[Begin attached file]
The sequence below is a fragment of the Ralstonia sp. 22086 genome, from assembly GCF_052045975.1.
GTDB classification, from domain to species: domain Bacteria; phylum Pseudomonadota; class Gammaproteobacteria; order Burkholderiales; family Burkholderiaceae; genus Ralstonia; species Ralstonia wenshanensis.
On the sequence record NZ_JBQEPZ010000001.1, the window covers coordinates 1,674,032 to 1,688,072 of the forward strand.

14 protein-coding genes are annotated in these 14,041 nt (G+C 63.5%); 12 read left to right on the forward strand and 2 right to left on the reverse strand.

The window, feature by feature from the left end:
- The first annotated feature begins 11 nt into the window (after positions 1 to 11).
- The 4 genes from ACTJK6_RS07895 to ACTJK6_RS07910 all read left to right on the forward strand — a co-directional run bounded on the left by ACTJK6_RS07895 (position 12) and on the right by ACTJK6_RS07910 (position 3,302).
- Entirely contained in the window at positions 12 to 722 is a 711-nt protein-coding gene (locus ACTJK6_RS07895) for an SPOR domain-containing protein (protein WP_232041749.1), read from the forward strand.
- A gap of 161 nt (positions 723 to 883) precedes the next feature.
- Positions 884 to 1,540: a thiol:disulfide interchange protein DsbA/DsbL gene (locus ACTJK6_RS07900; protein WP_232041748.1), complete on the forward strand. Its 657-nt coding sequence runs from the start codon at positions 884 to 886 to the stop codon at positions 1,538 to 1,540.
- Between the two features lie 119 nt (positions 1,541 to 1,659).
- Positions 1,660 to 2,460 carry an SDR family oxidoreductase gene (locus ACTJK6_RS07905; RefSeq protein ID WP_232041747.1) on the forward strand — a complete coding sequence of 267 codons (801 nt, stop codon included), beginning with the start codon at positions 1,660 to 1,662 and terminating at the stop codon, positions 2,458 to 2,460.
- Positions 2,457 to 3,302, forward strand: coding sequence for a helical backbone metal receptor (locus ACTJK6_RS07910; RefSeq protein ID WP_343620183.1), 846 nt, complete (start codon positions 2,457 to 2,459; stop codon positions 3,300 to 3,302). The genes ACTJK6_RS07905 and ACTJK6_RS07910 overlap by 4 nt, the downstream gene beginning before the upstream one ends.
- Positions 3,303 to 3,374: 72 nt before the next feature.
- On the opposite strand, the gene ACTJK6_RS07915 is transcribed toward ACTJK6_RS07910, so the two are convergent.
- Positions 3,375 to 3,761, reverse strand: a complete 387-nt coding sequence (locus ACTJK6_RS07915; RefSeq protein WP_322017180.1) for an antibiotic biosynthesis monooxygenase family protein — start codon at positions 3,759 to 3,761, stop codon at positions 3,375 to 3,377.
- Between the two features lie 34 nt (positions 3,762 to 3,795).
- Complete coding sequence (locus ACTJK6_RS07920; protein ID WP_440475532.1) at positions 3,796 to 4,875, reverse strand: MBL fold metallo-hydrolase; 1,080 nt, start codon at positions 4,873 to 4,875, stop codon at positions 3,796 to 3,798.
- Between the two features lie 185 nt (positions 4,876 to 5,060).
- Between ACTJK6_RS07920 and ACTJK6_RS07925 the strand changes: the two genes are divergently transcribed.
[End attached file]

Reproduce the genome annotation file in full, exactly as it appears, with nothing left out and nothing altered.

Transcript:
The sequence below is a fragment of the Ralstonia sp. 22086 genome, from assembly GCF_052045975.1.
GTDB classification, from domain to species: domain Bacteria; phylum Pseudomonadota; class Gammaproteobacteria; order Burkholderiales; family Burkholderiaceae; genus Ralstonia; species Ralstonia wenshanensis.
On the sequence record NZ_JBQEPZ010000001.1, the window covers coordinates 1,674,032 to 1,688,072 of the forward strand.

14 protein-coding genes are annotated in these 14,041 nt (G+C 63.5%); 12 read left to right on the forward strand and 2 right to left on the reverse strand.

The window, feature by feature from the left end:
- The first annotated feature begins 11 nt into the window (after positions 1 to 11).
- The 4 genes from ACTJK6_RS07895 to ACTJK6_RS07910 all read left to right on the forward strand — a co-directional run bounded on the left by ACTJK6_RS07895 (position 12) and on the right by ACTJK6_RS07910 (position 3,302).
- Entirely contained in the window at positions 12 to 722 is a 711-nt protein-coding gene (locus ACTJK6_RS07895) for an SPOR domain-containing protein (protein WP_232041749.1), read from the forward strand.
- A gap of 161 nt (positions 723 to 883) precedes the next feature.
- Positions 884 to 1,540: a thiol:disulfide interchange protein DsbA/DsbL gene (locus ACTJK6_RS07900; protein WP_232041748.1), complete on the forward strand. Its 657-nt coding sequence runs from the start codon at positions 884 to 886 to the stop codon at positions 1,538 to 1,540.
- Between the two features lie 119 nt (positions 1,541 to 1,659).
- Positions 1,660 to 2,460 carry an SDR family oxidoreductase gene (locus ACTJK6_RS07905; RefSeq protein ID WP_232041747.1) on the forward strand — a complete coding sequence of 267 codons (801 nt, stop codon included), beginning with the start codon at positions 1,660 to 1,662 and terminating at the stop codon, positions 2,458 to 2,460.
- Positions 2,457 to 3,302, forward strand: coding sequence for a helical backbone metal receptor (locus ACTJK6_RS07910; RefSeq protein ID WP_343620183.1), 846 nt, complete (start codon positions 2,457 to 2,459; stop codon positions 3,300 to 3,302). The genes ACTJK6_RS07905 and ACTJK6_RS07910 overlap by 4 nt, the downstream gene beginning before the upstream one ends.
- Positions 3,303 to 3,374: 72 nt before the next feature.
- On the opposite strand, the gene ACTJK6_RS07915 is transcribed toward ACTJK6_RS07910, so the two are convergent.
- Positions 3,375 to 3,761, reverse strand: a complete 387-nt coding sequence (locus ACTJK6_RS07915; RefSeq protein WP_322017180.1) for an antibiotic biosynthesis monooxygenase family protein — start codon at positions 3,759 to 3,761, stop codon at positions 3,375 to 3,377.
- Between the two features lie 34 nt (positions 3,762 to 3,795).
- Complete coding sequence (locus ACTJK6_RS07920; protein ID WP_440475532.1) at positions 3,796 to 4,875, reverse strand: MBL fold metallo-hydrolase; 1,080 nt, start codon at positions 4,873 to 4,875, stop codon at positions 3,796 to 3,798.
- Between the two features lie 185 nt (positions 4,876 to 5,060).
- Between ACTJK6_RS07920 and ACTJK6_RS07925 the strand changes: the two genes are divergently transcribed.